I was wrong about Deshaun Watson, but how can you blame me? Bill O’Brien was wrong about him, too.
As I watched Watson during his outstanding career at Clemson, I didn’t see the kind of quarterback who would be ready to step in and lead an NFL team immediately. I just didn’t think Watson was accurate enough as a passer. Just four games into his NFL career, he has proven me wrong.
But not only me. He proved his own coach wrong as well. O’Brien spent the entire offseason, training camp and the preseason insisting that Watson wasn’t ready, and that Tom Savage would play ahead of him. O’Brien was adamant that Savage gave the Texans the best chance to win.
Once the regular season started, that plan lasted all of 30 minutes: O’Brien benched Savage and went to Watson at halftime of Week One. And now it’s obvious not only that Watson should have been starting from the get-go, but that the special ability to lead a football team he showed in college is carrying over nicely to the NFL.
On Sunday Watson was sensational, passing for 283 yards and four touchdowns, running for 24 yards and a touchdown, and leading Houston to a 57-14 win over Tennessee. Those 57 points were the most in Texans history and the most in any NFL game in five years. Watson became just the second rookie in NFL history with 250 pass yards, four passing touchdowns and a rushing touchdown in a game. (The first was Hall of Famer Fran Tarkenton in 1961.) And Watson is now the only player in NFL history to put up seven passing touchdowns and two rushing touchdowns in the first four games of his rookie season.
But as well as Watson is playing, he’d probably be better still if O’Brien had trusted him enough to let him work with the first-string offense throughout the offseason, training camp and the preseason. Who knows: Maybe if the Texans had started Watson from Day One, they’d be 4-0 right now, not 2-2.
As it is, the Texans have to be considered the favorites in the AFC South right now. After leading his team to the national championship in college, Watson may just lead his team to the playoffs as a rookie. He’s more ready than we thought.
Here are my other thoughts on Sunday’s games:
The Jets aren’t tanking, and the Patriots are flawed. A month ago, everyone said the Jets were purposely throwing the season away to get the first pick in the 2018 draft, and everyone said the Patriots were the overwhelming favorites to win the Super Bowl. Everyone was wrong. The Jets and Patriots are both 2-2 and tied for second in the AFC East. The Jets fought hard and pulled out an overtime win over the Jaguars yesterday, while the Patriots’ defense continued to melt down and they lost to the Panthers. This looks like the worst defense Bill Belichick has had in New England, and it’s going to be awfully tough to win another Super Bowl with that group. I still think the Patriots will win the AFC East, but the fact that they’re tied with the Jets, and a game behind the Bills, is stunning after the first month of the season.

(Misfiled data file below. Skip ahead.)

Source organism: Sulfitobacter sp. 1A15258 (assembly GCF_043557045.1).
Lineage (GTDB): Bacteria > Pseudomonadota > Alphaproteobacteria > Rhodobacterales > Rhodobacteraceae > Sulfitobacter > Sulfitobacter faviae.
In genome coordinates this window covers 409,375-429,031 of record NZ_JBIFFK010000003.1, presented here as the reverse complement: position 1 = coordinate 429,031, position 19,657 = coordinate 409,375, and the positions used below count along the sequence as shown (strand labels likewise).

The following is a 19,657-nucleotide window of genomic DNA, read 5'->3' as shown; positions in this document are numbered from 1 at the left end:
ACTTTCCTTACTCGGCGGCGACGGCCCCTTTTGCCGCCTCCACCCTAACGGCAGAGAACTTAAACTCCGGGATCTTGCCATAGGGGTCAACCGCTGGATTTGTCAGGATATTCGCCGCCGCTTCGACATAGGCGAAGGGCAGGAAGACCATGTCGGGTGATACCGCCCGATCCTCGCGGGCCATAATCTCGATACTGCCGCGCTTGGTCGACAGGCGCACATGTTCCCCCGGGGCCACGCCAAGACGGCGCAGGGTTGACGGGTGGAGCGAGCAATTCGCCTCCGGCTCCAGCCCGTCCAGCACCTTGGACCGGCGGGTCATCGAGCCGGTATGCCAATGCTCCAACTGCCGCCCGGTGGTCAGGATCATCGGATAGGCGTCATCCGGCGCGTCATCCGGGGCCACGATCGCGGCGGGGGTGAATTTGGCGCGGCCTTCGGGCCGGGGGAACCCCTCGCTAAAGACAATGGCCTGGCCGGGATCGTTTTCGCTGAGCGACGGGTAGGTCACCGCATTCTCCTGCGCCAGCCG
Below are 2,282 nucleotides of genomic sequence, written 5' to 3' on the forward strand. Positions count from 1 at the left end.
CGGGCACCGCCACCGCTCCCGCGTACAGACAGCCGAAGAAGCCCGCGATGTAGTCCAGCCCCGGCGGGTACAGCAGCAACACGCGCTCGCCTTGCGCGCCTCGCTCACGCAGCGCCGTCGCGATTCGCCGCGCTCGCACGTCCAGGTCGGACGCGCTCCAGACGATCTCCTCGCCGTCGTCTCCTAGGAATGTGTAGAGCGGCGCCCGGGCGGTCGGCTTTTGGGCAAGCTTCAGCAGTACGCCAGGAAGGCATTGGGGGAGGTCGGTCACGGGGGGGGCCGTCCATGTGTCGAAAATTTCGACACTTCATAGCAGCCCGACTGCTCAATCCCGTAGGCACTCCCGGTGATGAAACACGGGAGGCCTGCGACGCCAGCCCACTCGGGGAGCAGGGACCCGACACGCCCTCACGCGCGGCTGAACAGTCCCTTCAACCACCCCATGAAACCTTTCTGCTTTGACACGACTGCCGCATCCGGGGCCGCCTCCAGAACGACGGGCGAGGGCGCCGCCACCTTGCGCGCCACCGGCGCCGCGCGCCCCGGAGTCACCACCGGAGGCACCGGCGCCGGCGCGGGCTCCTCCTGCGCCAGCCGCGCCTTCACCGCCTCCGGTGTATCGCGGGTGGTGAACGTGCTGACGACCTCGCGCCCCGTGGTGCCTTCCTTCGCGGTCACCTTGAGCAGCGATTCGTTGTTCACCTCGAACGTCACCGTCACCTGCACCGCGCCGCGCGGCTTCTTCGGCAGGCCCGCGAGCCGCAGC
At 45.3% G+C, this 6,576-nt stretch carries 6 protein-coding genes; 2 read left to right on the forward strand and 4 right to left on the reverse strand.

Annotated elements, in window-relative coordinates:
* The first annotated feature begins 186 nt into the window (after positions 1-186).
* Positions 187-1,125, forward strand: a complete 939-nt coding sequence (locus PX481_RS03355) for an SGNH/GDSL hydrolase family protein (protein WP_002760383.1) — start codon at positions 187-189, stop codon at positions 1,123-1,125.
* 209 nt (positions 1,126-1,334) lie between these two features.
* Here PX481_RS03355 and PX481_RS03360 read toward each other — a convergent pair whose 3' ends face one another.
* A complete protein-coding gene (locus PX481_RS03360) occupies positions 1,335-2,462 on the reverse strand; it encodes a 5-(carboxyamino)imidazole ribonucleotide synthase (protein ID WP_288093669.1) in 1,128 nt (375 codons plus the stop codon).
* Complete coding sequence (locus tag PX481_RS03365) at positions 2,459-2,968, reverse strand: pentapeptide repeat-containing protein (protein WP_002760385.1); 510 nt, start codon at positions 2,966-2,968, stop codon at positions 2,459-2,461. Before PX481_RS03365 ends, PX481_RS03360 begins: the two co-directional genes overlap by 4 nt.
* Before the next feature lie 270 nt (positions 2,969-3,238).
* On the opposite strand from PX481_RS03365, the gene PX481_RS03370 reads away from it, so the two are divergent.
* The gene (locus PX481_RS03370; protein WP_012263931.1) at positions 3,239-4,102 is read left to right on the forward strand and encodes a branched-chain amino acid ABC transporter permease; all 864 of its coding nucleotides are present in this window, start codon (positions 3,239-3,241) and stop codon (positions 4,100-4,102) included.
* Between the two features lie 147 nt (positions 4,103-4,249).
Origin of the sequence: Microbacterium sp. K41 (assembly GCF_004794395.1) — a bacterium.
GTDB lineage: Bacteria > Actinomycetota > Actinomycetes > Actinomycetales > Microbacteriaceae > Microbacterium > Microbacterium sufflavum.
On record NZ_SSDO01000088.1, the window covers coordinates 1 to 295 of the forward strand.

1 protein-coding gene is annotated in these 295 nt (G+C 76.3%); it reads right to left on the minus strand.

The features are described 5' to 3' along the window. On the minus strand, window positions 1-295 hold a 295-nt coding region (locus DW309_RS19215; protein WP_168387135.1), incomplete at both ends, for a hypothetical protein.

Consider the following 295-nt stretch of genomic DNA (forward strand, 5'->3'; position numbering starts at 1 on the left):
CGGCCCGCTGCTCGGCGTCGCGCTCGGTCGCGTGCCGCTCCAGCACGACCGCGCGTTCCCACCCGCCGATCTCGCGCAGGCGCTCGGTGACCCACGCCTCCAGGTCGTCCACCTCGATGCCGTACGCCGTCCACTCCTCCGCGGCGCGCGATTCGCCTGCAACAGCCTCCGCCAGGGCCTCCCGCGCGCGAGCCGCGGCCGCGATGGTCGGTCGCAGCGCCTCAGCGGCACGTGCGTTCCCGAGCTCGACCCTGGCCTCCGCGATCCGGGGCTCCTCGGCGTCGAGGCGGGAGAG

Kickers continue to change the game. There may be no bigger change to the NFL over the last few decades than the quality of field goal kickers. For example, in the entire 1976, 1977 and 1978 NFL seasons, the longest field goal was 54 yards. Yesterday, Bills kicker Stephen Hauschka had a 55-yard field goal and a 56-yard field goal. Hauschka and Lions kicker Matt Prater have a combined seven field goals of 55 yards or longer this season. A field goal that was once unthinkable is now ordinary.
The Lions are phasing out Eric Ebron. Ebron has been a disappointment since Detroit took him with the 10th overall pick in the 2014 NFL draft, and the Lions finally appear to have had enough. Yesterday they demoted him in their offense, making him the second tight end option behind Darren Fells. The next question is whether the Lions should bench him entirely: Given that his fifth-year option guarantees him $8.5 million if he’s injured and can’t play in 2018, Detroit may want to simply bench him to keep him from getting hurt. He just isn’t good enough to justify his contract.
The Chargers’ stadium situation is an embarrassment. Yesterday there were something like 25,000 people in the Chargers’ soccer stadium, and most of them were cheering for the Eagles. The Chargers have a fan base of maybe 10,000 people who care enough about the team to be willing to buy a ticket. That’s just pathetic for an NFL franchise. The Chargers completely botched the situation with their move from San Diego to Los Angeles, and it’s hard to see how they can turn it around any time soon. Even when the new stadium opens in Los Angeles, the Rams are going to be the primary tenant and the Chargers are going to be the afterthought. Maybe the NFL should just ship the Chargers to London.
Adrian Peterson is done. After carrying four times for four yards yesterday, Peterson has an absolutely brutal stat line over his last half-season: In Peterson’s last eight games he has 87 carries for 198 yards, an average of 2.28 yards per carry, and no touchdowns. This is going to be his last NFL season. He just doesn’t have anything left.